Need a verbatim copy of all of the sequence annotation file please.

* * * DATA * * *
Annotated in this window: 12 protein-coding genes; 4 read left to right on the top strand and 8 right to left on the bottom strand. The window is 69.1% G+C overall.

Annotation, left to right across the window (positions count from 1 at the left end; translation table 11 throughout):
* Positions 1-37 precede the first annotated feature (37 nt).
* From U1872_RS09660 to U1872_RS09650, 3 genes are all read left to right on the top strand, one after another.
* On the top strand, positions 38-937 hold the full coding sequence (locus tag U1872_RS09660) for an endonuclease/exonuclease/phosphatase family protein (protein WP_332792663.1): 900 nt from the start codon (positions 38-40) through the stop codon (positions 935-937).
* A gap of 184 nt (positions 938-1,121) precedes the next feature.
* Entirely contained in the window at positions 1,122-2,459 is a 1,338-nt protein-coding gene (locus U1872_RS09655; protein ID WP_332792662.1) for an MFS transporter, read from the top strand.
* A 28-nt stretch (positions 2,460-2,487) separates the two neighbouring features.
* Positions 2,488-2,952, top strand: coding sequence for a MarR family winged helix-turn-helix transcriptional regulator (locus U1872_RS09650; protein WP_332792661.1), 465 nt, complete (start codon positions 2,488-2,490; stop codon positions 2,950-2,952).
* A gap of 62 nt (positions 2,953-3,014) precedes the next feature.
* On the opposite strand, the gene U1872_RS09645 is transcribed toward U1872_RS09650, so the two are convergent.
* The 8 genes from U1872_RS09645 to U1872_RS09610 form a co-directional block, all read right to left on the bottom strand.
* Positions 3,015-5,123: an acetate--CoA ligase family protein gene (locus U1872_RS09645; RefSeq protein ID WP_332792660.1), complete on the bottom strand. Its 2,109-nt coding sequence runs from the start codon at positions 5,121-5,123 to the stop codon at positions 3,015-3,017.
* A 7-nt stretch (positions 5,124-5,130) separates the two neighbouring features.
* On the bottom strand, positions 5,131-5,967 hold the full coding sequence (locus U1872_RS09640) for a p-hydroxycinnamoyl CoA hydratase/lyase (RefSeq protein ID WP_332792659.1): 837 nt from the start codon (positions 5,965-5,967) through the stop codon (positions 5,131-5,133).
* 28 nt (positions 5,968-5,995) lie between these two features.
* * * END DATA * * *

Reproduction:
Annotated in this window: 12 protein-coding genes; 4 read left to right on the top strand and 8 right to left on the bottom strand. The window is 69.1% G+C overall.

Annotation, left to right across the window (positions count from 1 at the left end; translation table 11 throughout):
* Positions 1-37 precede the first annotated feature (37 nt).
* From U1872_RS09660 to U1872_RS09650, 3 genes are all read left to right on the top strand, one after another.
* On the top strand, positions 38-937 hold the full coding sequence (locus tag U1872_RS09660) for an endonuclease/exonuclease/phosphatase family protein (protein WP_332792663.1): 900 nt from the start codon (positions 38-40) through the stop codon (positions 935-937).
* A gap of 184 nt (positions 938-1,121) precedes the next feature.
* Entirely contained in the window at positions 1,122-2,459 is a 1,338-nt protein-coding gene (locus U1872_RS09655; protein ID WP_332792662.1) for an MFS transporter, read from the top strand.
* A 28-nt stretch (positions 2,460-2,487) separates the two neighbouring features.
* Positions 2,488-2,952, top strand: coding sequence for a MarR family winged helix-turn-helix transcriptional regulator (locus U1872_RS09650; protein WP_332792661.1), 465 nt, complete (start codon positions 2,488-2,490; stop codon positions 2,950-2,952).
* A gap of 62 nt (positions 2,953-3,014) precedes the next feature.
* On the opposite strand, the gene U1872_RS09645 is transcribed toward U1872_RS09650, so the two are convergent.
* The 8 genes from U1872_RS09645 to U1872_RS09610 form a co-directional block, all read right to left on the bottom strand.
* Positions 3,015-5,123: an acetate--CoA ligase family protein gene (locus U1872_RS09645; RefSeq protein ID WP_332792660.1), complete on the bottom strand. Its 2,109-nt coding sequence runs from the start codon at positions 5,121-5,123 to the stop codon at positions 3,015-3,017.
* A 7-nt stretch (positions 5,124-5,130) separates the two neighbouring features.
* On the bottom strand, positions 5,131-5,967 hold the full coding sequence (locus U1872_RS09640) for a p-hydroxycinnamoyl CoA hydratase/lyase (RefSeq protein ID WP_332792659.1): 837 nt from the start codon (positions 5,965-5,967) through the stop codon (positions 5,131-5,133).
* 28 nt (positions 5,968-5,995) lie between these two features.